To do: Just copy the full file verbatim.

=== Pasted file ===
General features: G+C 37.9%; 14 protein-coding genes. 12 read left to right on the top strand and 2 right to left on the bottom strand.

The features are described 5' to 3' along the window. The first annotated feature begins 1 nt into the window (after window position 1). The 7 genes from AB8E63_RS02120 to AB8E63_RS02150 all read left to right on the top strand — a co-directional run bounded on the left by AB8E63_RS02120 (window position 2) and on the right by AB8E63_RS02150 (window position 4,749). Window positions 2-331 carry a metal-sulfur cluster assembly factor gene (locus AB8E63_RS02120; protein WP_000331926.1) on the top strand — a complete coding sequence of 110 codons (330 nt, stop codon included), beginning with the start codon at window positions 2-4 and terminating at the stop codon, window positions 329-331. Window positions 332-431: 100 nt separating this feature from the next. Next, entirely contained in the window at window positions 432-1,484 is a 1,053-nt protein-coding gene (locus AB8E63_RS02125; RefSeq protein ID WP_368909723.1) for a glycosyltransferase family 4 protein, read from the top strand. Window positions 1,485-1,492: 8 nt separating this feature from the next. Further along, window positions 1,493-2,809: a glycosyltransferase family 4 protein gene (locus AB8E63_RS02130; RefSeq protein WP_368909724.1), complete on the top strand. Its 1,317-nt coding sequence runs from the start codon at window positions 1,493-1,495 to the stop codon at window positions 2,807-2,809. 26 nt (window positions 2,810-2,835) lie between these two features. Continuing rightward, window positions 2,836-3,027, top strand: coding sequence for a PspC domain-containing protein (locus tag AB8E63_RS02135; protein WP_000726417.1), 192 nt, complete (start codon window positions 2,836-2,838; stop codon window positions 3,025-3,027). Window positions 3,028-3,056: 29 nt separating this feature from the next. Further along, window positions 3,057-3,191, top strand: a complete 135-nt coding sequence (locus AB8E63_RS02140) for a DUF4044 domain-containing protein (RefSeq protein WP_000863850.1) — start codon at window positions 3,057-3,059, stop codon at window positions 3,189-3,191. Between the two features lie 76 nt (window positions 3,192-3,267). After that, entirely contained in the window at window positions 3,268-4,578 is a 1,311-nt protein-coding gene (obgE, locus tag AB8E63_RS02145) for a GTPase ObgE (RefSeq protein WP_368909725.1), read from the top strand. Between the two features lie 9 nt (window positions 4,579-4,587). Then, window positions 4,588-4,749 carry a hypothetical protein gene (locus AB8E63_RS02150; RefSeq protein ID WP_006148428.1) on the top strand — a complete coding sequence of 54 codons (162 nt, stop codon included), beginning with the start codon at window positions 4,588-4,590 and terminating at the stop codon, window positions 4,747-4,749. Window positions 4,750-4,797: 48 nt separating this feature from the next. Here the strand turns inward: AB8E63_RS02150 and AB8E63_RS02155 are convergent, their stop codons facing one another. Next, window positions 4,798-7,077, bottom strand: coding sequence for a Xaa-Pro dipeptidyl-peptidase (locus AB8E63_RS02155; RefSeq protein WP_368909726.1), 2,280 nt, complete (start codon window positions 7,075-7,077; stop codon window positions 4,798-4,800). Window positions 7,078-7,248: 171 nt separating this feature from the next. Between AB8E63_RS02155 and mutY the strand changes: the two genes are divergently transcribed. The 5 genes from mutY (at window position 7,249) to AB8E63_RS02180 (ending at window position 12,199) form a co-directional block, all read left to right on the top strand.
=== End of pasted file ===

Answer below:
General features: G+C 37.9%; 14 protein-coding genes. 12 read left to right on the top strand and 2 right to left on the bottom strand.

The features are described 5' to 3' along the window. The first annotated feature begins 1 nt into the window (after window position 1). The 7 genes from AB8E63_RS02120 to AB8E63_RS02150 all read left to right on the top strand — a co-directional run bounded on the left by AB8E63_RS02120 (window position 2) and on the right by AB8E63_RS02150 (window position 4,749). Window positions 2-331 carry a metal-sulfur cluster assembly factor gene (locus AB8E63_RS02120; protein WP_000331926.1) on the top strand — a complete coding sequence of 110 codons (330 nt, stop codon included), beginning with the start codon at window positions 2-4 and terminating at the stop codon, window positions 329-331. Window positions 332-431: 100 nt separating this feature from the next. Next, entirely contained in the window at window positions 432-1,484 is a 1,053-nt protein-coding gene (locus AB8E63_RS02125; RefSeq protein ID WP_368909723.1) for a glycosyltransferase family 4 protein, read from the top strand. Window positions 1,485-1,492: 8 nt separating this feature from the next. Further along, window positions 1,493-2,809: a glycosyltransferase family 4 protein gene (locus AB8E63_RS02130; RefSeq protein WP_368909724.1), complete on the top strand. Its 1,317-nt coding sequence runs from the start codon at window positions 1,493-1,495 to the stop codon at window positions 2,807-2,809. 26 nt (window positions 2,810-2,835) lie between these two features. Continuing rightward, window positions 2,836-3,027, top strand: coding sequence for a PspC domain-containing protein (locus tag AB8E63_RS02135; protein WP_000726417.1), 192 nt, complete (start codon window positions 2,836-2,838; stop codon window positions 3,025-3,027). Window positions 3,028-3,056: 29 nt separating this feature from the next. Further along, window positions 3,057-3,191, top strand: a complete 135-nt coding sequence (locus AB8E63_RS02140) for a DUF4044 domain-containing protein (RefSeq protein WP_000863850.1) — start codon at window positions 3,057-3,059, stop codon at window positions 3,189-3,191. Between the two features lie 76 nt (window positions 3,192-3,267). After that, entirely contained in the window at window positions 3,268-4,578 is a 1,311-nt protein-coding gene (obgE, locus tag AB8E63_RS02145) for a GTPase ObgE (RefSeq protein WP_368909725.1), read from the top strand. Between the two features lie 9 nt (window positions 4,579-4,587). Then, window positions 4,588-4,749 carry a hypothetical protein gene (locus AB8E63_RS02150; RefSeq protein ID WP_006148428.1) on the top strand — a complete coding sequence of 54 codons (162 nt, stop codon included), beginning with the start codon at window positions 4,588-4,590 and terminating at the stop codon, window positions 4,747-4,749. Window positions 4,750-4,797: 48 nt separating this feature from the next. Here the strand turns inward: AB8E63_RS02150 and AB8E63_RS02155 are convergent, their stop codons facing one another. Next, window positions 4,798-7,077, bottom strand: coding sequence for a Xaa-Pro dipeptidyl-peptidase (locus AB8E63_RS02155; RefSeq protein WP_368909726.1), 2,280 nt, complete (start codon window positions 7,075-7,077; stop codon window positions 4,798-4,800). Window positions 7,078-7,248: 171 nt separating this feature from the next. Between AB8E63_RS02155 and mutY the strand changes: the two genes are divergently transcribed. The 5 genes from mutY (at window position 7,249) to AB8E63_RS02180 (ending at window position 12,199) form a co-directional block, all read left to right on the top strand.